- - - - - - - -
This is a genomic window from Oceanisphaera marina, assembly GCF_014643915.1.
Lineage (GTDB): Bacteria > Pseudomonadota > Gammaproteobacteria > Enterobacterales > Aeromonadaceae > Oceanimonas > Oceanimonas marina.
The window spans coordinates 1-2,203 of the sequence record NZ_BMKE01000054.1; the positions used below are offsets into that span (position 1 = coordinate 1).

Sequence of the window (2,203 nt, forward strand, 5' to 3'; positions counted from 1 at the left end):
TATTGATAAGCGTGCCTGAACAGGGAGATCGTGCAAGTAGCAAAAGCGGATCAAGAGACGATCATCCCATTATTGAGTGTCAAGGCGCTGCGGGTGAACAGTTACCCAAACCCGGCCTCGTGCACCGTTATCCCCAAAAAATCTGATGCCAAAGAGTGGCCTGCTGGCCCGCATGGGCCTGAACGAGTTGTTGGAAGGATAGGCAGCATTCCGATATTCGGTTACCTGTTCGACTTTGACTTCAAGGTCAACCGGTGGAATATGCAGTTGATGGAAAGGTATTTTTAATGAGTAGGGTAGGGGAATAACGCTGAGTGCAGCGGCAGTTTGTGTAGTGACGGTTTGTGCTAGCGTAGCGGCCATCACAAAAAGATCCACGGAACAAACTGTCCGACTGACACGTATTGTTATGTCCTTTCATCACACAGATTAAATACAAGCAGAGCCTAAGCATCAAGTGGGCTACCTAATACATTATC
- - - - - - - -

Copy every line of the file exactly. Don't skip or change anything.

This is a genomic window from Oceanisphaera marina, assembly GCF_014643915.1.
Lineage (GTDB): Bacteria > Pseudomonadota > Gammaproteobacteria > Enterobacterales > Aeromonadaceae > Oceanimonas > Oceanimonas marina.
The window spans coordinates 1-2,203 of the sequence record NZ_BMKE01000054.1; the positions used below are offsets into that span (position 1 = coordinate 1).

Sequence of the window (2,203 nt, forward strand, 5' to 3'; positions counted from 1 at the left end):
TATTGATAAGCGTGCCTGAACAGGGAGATCGTGCAAGTAGCAAAAGCGGATCAAGAGACGATCATCCCATTATTGAGTGTCAAGGCGCTGCGGGTGAACAGTTACCCAAACCCGGCCTCGTGCACCGTTATCCCCAAAAAATCTGATGCCAAAGAGTGGCCTGCTGGCCCGCATGGGCCTGAACGAGTTGTTGGAAGGATAGGCAGCATTCCGATATTCGGTTACCTGTTCGACTTTGACTTCAAGGTCAACCGGTGGAATATGCAGTTGATGGAAAGGTATTTTTAATGAGTAGGGTAGGGGAATAACGCTGAGTGCAGCGGCAGTTTGTGTAGTGACGGTTTGTGCTAGCGTAGCGGCCATCACAAAAAGATCCACGGAACAAACTGTCCGACTGACACGTATTGTTATGTCCTTTCATCACACAGATTAAATACAAGCAGAGCCTAAGCATCAAGTGGGCTACCTAATACATTATC